A problem with high-temperature printing

I print at a temperature of 100 degrees on the bed, 280 on the nozzle, and the chamber temperature reaches 60 degrees. To achieve this, I cover the printer with thermal insulation material. If I don’t cover the printer, the chamber temperature is 45 degrees. But this is not enough for quality printing with carbon-filled nylon.

The problem is that Bambu Lab initially chose the wrong magnets, neodymium-iron-boron, which lose their magnetic properties at around 80 degrees. The problem is that the cover of the print head is attached to 2 small magnets, and at high temperatures and high acceleration during movement, the cover can spontaneously open, leading to printing failure.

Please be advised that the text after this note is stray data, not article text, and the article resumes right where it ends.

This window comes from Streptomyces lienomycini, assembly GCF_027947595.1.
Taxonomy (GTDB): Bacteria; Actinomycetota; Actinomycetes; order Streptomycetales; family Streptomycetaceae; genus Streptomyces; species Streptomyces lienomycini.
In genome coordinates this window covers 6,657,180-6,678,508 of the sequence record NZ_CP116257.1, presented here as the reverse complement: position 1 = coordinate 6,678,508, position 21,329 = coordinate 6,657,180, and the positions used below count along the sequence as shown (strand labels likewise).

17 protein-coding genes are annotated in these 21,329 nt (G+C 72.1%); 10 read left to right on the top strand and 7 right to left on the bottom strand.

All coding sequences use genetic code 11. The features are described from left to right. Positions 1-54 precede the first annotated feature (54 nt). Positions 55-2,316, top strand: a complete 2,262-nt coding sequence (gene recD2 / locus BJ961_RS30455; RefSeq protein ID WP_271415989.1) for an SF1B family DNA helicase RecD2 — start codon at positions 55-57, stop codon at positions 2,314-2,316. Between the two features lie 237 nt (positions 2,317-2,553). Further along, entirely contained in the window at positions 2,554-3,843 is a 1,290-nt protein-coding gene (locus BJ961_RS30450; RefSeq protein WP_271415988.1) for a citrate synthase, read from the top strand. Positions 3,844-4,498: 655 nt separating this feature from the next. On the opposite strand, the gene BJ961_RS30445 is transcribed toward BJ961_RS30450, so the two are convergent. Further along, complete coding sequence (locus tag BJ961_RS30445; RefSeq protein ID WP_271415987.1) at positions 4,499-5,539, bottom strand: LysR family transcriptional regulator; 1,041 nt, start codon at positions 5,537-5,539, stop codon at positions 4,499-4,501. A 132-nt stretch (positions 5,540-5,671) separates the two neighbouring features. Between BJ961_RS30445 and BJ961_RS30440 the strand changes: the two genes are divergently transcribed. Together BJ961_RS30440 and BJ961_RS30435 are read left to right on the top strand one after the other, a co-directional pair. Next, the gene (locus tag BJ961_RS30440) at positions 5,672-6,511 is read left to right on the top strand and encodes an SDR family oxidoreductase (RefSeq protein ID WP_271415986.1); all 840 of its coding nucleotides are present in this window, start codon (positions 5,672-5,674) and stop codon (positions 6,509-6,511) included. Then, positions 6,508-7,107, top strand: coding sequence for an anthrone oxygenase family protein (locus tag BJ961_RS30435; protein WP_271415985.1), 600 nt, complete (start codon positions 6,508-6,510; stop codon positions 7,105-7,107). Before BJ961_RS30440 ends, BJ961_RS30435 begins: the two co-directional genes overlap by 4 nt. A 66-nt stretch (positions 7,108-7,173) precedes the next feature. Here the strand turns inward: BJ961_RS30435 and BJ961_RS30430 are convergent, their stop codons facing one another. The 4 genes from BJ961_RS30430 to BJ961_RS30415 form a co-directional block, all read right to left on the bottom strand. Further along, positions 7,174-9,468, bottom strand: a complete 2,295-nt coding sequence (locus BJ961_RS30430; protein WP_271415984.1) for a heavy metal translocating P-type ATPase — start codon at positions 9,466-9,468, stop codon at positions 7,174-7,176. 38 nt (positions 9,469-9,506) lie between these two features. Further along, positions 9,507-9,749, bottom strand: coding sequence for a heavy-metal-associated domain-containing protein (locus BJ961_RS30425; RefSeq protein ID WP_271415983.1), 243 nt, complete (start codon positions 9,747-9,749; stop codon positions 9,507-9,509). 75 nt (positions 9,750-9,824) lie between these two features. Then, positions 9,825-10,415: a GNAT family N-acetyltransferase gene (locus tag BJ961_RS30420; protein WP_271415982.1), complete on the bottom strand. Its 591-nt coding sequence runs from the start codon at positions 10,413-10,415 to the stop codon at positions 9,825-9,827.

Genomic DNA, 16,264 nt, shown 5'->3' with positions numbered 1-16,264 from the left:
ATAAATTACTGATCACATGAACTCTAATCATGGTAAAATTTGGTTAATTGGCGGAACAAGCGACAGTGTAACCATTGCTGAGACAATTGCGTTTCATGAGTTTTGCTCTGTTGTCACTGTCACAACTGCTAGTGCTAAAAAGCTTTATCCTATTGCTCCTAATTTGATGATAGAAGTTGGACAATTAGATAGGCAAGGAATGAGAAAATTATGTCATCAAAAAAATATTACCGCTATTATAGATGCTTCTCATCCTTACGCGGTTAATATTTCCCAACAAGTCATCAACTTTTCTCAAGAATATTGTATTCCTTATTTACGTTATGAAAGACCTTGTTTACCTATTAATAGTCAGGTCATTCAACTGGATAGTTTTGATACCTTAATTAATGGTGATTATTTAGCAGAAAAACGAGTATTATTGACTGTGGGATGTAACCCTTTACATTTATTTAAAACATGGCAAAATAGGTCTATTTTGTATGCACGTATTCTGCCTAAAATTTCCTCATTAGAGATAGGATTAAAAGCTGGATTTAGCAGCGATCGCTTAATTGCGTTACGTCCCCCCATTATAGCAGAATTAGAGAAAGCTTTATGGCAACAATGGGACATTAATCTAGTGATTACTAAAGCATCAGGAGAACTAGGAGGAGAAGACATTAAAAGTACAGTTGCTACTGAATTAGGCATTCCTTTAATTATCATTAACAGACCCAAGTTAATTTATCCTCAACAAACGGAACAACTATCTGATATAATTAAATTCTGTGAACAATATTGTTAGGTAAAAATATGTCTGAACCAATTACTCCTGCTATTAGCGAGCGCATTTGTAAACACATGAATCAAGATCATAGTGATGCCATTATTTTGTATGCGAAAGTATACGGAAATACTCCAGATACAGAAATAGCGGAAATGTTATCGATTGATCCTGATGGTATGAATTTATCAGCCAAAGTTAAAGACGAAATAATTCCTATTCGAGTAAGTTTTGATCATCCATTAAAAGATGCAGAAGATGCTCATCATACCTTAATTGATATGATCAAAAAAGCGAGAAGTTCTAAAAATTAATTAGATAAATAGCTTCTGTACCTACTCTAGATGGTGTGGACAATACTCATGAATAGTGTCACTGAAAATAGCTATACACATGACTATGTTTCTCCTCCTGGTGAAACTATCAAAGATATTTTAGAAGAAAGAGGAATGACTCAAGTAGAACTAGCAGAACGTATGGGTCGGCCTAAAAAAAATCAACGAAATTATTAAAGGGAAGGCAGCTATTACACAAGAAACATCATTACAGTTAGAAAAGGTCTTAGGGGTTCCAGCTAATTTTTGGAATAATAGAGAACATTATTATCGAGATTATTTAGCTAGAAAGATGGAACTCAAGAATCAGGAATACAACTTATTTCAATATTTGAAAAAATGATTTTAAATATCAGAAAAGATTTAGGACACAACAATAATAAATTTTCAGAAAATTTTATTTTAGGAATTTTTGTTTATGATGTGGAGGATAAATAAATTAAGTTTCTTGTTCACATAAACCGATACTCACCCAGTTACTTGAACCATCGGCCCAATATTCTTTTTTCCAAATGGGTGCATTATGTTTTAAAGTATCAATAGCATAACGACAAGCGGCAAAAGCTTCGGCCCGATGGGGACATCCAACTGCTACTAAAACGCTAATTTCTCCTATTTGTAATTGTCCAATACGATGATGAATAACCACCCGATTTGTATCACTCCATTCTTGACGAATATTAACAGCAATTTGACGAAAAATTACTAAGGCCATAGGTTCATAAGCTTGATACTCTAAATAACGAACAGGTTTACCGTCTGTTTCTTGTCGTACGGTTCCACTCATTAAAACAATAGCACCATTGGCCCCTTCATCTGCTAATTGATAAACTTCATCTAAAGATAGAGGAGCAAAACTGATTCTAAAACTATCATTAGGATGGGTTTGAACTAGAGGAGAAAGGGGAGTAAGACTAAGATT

If I print for 10 hours, the printer can stop after 2 hours and wait until the next day for someone to notice that it is not working and consuming electricity.

Problem solution:

  1. Redesign the print head cover.
  2. Replace the old magnets with samarium-cobalt magnets.
  3. Develop a device for reliable fixation of the cover.
  4. How do I deal with this? It’s simple, I use high-temperature tape and stick the extruder head and cover together. But this is not aesthetic, and Bambu Lab needs to fix something.

I wonder if this is considered in the new top high-temperature model X1E?